Water may seem soft enough when you're in a bathtub full of the stuff, but as anyone who has smacked across the waves in a speeding motorboat knows, it can also be relatively hard and unyielding. With that in mind, one has to wonder ... why don't we hear more about suspension systems for watercraft? Well, if the folks at Australia's Nauti-Craft have anything to say about it, we soon will. Their prototype 2Play catamaran incorporates an interlinked hydraulic suspension, that isolates the deck from the two hulls.
The system was invented by members of a team that also developed the Kinetic suspension system, which is currently found on off-road (but on-land) vehicles such as the Toyota Landcruiser Prado and Nissan Patrol, along with the McLaren MP4 12C and P1 supercars.
As can be seen in the photos, the Nauti-Craft marine suspension allows the hulls to buck up and down with the waves, without transmitting all of that movement to the superstructure. It also keeps the bow from lifting too high when accelerating, and lets the boat bank more effectively into turns.
An additional optional feature, known as the Deck Attitude Control System, uses an onboard computer to automatically adjust the suspension in order to compensate for rolling seas. This keeps the deck level when the catamaran is stopped, not only making passengers less queasy, but also allowing for safer and easier transfer of passengers getting on or off the vessel.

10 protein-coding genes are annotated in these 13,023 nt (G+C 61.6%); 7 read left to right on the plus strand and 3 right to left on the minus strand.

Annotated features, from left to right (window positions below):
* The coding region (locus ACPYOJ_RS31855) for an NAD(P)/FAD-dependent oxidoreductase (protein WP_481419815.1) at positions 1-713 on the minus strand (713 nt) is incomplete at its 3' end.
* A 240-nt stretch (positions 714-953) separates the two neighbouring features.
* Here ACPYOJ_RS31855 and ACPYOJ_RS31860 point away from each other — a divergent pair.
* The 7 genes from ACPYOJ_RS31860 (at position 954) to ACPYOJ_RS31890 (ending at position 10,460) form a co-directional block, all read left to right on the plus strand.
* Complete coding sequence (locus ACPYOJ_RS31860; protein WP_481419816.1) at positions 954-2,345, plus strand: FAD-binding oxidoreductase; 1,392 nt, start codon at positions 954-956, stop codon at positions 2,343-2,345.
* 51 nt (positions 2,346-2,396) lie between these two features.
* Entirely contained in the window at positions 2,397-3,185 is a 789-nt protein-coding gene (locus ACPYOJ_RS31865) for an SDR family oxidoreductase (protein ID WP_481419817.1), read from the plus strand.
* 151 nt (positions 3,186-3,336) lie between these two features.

Not surprisingly, this isn't the first time that anyone has created a marine suspension system, nor is it the only one in existence. "There have been many attempts to do this, some dating back about a century," Nauti-Craft's Chris Heyring told us. "The N-C system is however the only patented marine suspension system that has 'passive/reactive' functionalities [it requires no power to function] using sophisticated interrelated hydraulic systems which allows an unprecedented amount of body/chassis control in big seas, in both the roll and pitch axis while controlling heave but allowing free warp (articulation) of the pods/hulls."
The company is also promoting the fact that not only should its system boost passenger comfort and safety, but that boats using the technology should be able to go faster while using less fuel. Additionally, because those watercraft are supposedly able to handle larger waves than would otherwise be possible, then smaller boats should be able to perform tasks currently relegated to larger, less efficient vessels.
The 8-meter (26.25-ft) 2Play recently completed sea trials in Western Australia, and is now on its way to its public debut at Seawork 2014 in Southampton, UK. It can be seen in action in the video below, along with its rather bizarre 4Play predecessor.
There's currently no word on commercial availability.